FUNcube-1 / AO73 Update

The Queen's Platinum Jubilee 2022Many will be aware that FUNcube-1 has been transmitting a special Fitter message to commemorate her Majesty the Queen’s Platinum Jubilee earlier this month.

Everyone who receives this message and uploads it to the Data Warehouse using the Dashboard can generate a certificate to remember this historic event. The special message includes a link to a website that has the full instructions. It is intended to keep this message active until the end of June.

The spacecraft’s orbit continues to run near the sun’s terminator and this is resulting in less than optimal solar power generation. The battery bus voltage is now centering around 7.45 volts rather than the 8+ volts that we have seen for many years. We believe that this reduced voltage level may be due to a combination of factors, illumination levels, battery and/or solar panel degradation or, possibly, gradual changes in some component values within the EPS. It is also possible that the high spin/tumble rates that we experienced over the recent months may be involved. Our thanks to to Colin VK5HI and his team for continuing to keep track of this issue for us.

Operators may have noticed that the spacecraft is now in high power telemetry mode when in sunlight and in receive only mode during eclipse. Although the transponder is not currently active, with the rapid fading presently being experienced on the downlink, the high power telemetry setting will assist listeners to decode the data more easily.

We continue to be extremely grateful to all those stations who continue to contribute their data to the FUNcube data warehouse. The information you are providing is invaluable to the FUNcube to team and will greatly assist us in managing the spacecraft through its “middle age” after more than eight years in space!

AO-73/FUNcube-1 Fitter Message for The Queen’s 70th Jubilee Celebration

The Queen's Platinum Jubilee 2022In June 2022, Her Majesty The Queen becomes the first British Monarch to celebrate a Platinum Jubilee after 70 years of service.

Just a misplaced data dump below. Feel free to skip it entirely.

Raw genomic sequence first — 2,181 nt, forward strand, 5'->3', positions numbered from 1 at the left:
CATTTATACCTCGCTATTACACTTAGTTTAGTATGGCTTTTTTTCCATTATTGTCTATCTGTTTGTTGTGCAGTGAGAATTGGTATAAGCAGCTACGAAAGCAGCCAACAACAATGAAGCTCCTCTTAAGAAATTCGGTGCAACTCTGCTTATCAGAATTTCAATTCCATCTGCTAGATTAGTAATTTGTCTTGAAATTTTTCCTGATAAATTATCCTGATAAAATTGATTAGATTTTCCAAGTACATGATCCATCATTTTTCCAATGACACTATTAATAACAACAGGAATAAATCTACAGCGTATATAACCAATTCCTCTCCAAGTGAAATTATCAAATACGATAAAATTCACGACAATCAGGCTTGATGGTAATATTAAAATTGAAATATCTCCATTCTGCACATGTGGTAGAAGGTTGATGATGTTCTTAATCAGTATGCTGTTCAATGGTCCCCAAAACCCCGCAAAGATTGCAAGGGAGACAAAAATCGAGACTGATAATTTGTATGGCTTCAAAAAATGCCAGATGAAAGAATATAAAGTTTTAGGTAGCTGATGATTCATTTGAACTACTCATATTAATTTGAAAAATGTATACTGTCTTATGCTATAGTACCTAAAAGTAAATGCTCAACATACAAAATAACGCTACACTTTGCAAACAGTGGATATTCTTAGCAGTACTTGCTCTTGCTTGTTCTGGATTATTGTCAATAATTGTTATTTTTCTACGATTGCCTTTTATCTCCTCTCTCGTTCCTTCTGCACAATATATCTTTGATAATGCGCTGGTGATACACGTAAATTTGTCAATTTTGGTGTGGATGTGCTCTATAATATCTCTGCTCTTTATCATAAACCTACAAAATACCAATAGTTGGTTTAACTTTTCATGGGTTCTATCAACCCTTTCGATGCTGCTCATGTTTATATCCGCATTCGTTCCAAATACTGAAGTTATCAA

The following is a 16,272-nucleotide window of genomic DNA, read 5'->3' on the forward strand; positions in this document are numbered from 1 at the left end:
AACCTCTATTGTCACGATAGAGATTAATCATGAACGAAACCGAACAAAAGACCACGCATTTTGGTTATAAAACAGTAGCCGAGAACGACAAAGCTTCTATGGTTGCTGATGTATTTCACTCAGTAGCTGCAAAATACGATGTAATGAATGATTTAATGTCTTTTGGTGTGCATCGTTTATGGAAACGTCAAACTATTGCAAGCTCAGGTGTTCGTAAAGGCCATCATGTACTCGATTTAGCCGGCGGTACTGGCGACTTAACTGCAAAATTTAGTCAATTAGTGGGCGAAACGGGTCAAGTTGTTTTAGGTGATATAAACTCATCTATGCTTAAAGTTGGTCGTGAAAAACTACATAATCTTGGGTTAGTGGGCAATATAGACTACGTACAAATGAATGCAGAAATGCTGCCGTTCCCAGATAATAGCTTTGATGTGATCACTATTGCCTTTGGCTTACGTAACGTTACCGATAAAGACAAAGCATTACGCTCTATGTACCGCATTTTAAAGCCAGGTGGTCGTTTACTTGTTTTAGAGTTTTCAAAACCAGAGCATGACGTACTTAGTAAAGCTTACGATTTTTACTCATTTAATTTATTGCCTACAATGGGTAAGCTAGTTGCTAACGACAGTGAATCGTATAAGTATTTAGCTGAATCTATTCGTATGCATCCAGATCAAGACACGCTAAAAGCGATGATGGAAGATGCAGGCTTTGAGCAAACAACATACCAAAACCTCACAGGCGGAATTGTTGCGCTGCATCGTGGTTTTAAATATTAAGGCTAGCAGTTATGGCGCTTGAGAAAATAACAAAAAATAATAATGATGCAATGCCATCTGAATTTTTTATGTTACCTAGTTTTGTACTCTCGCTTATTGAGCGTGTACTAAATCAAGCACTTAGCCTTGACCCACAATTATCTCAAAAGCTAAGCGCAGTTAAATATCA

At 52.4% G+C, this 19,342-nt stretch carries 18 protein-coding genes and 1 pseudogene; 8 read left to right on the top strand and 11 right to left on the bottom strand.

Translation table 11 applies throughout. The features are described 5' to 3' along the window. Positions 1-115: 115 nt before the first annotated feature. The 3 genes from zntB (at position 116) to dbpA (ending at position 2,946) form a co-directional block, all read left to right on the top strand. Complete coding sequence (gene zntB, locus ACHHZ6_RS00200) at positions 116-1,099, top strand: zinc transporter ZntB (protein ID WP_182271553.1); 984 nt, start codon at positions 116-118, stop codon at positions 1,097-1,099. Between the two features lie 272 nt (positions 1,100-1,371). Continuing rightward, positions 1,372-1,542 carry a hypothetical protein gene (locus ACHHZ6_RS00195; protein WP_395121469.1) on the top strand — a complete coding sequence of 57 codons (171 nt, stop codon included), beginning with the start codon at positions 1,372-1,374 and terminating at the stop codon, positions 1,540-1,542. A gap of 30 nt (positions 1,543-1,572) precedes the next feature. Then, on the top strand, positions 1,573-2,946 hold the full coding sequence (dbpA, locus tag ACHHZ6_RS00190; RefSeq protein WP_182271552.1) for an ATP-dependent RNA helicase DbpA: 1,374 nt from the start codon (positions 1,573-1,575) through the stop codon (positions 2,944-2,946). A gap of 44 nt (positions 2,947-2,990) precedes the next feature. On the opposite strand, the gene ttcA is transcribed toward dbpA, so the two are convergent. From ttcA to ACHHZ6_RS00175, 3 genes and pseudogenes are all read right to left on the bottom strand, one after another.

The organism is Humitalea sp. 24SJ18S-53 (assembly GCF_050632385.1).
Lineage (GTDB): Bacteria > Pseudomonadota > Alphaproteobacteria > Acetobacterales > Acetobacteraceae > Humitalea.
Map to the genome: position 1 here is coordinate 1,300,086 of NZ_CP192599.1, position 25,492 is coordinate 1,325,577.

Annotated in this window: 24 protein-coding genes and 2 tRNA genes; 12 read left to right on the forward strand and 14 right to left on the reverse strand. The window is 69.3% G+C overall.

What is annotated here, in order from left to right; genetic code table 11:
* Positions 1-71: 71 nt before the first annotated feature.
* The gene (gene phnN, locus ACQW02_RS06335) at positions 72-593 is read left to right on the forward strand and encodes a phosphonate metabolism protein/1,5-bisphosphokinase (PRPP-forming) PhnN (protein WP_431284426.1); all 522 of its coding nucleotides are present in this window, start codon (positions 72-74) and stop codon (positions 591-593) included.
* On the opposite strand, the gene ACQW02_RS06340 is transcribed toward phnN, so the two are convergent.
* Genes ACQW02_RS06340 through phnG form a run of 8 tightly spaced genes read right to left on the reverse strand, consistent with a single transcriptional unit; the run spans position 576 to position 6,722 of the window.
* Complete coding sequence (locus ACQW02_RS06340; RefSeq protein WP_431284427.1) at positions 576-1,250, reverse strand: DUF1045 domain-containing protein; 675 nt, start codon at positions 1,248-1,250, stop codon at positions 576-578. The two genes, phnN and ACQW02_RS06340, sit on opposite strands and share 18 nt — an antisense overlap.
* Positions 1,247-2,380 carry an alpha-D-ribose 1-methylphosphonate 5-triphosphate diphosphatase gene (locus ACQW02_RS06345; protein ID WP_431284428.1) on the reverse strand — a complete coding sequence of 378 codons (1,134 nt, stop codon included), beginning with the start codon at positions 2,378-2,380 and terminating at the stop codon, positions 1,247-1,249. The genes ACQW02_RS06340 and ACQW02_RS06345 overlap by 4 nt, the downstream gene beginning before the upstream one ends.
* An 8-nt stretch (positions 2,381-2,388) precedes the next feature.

AMSAT-UK has decided to send a special Platinum Jubilee greetings message via FUNcube-1 (AO-73). Anyone who receives this message and uploads it to the Data Warehouse using the Dashboard can generate a certificate to remember this historic event.

AO-73/FUNcube-1 is transmitting the Jubilee Fitter message on the BPSK Telemetry beacon which has a nominal frequency of 145.935 MHz +/ Doppler.

The AO-73/FUNcube-1 Dashboard App can be downloaded from
https://funcube.org.uk/working-documents/funcube-telemetry-dashboard/

Data Warehouse http://data.amsat-uk.org/missions

Online tracking of AO-73 https://www.n2yo.com/satellite/?s=39444

FUNcube-1 (AO73) Celebrating eight years in orbit!

FUNcube-1 Telemetry as at Nov 21, 2021

FUNcube-1 Telemetry as at Nov 21, 2021

November 21, 2021, marks the eighth birthday of the FUNcube-1 CubeSat. Remarkably the tiny spacecraft, launched from Russia on November 21, 2013, continues to work well having travelled more than a billion kilometres in space.

During the past couple of months, the spacecraft’s orbits have been running just along the edge of the terminator. Initially we had effectively full sun with no eclipses but at the beginning of this month it appears that the solar panels were not receiving enough solar radiation to keep the battery fully charged.

FUNcube-1 was transmitting continuous high-power telemetry and was therefore consuming maximum power. The screenshot above is from the AMSAT-UK/BATC groundstation at Goonhilly Earth Station. The FUNcube Dashboard shows the rapid decline in the bus voltage from an already below normal 8.0V down to 7.8V. The spacecraft was switched to “safe” mode on the afternoon of November 18th. This reduced to total power consumption by almost 50% and, as can been seen, the spacecraft is again in a happy “power positive” situation.

Although safe mode provides less than 20mW of downlink RF, it is remarkable how many stations are still receiving and decoding the 1k2 BPSK telemetry. This is a good point at which to say a massive thank you to the many many stations around the world who, even after eight years, are continuing to submit their data to the FUNcube Data Warehouse. It really is valuable to the team and has really helped us to understand what is going on up there!

We will continue to monitor the telemetry over the next few weeks and plan to return FUNcube-1 to nominal autonomous operation, with the transponder on when the spacecraft is in eclipse, as soon as possible.

Interestingly, it appears that we will not be having any more “full sunlight” periods for the foreseeable future., however those that we have experienced have provided some good data on how hot a 1U CubeSat can become in such circumstances!

FUNcube-1 (AO73) returns to full sunlight and continuous telemetry mode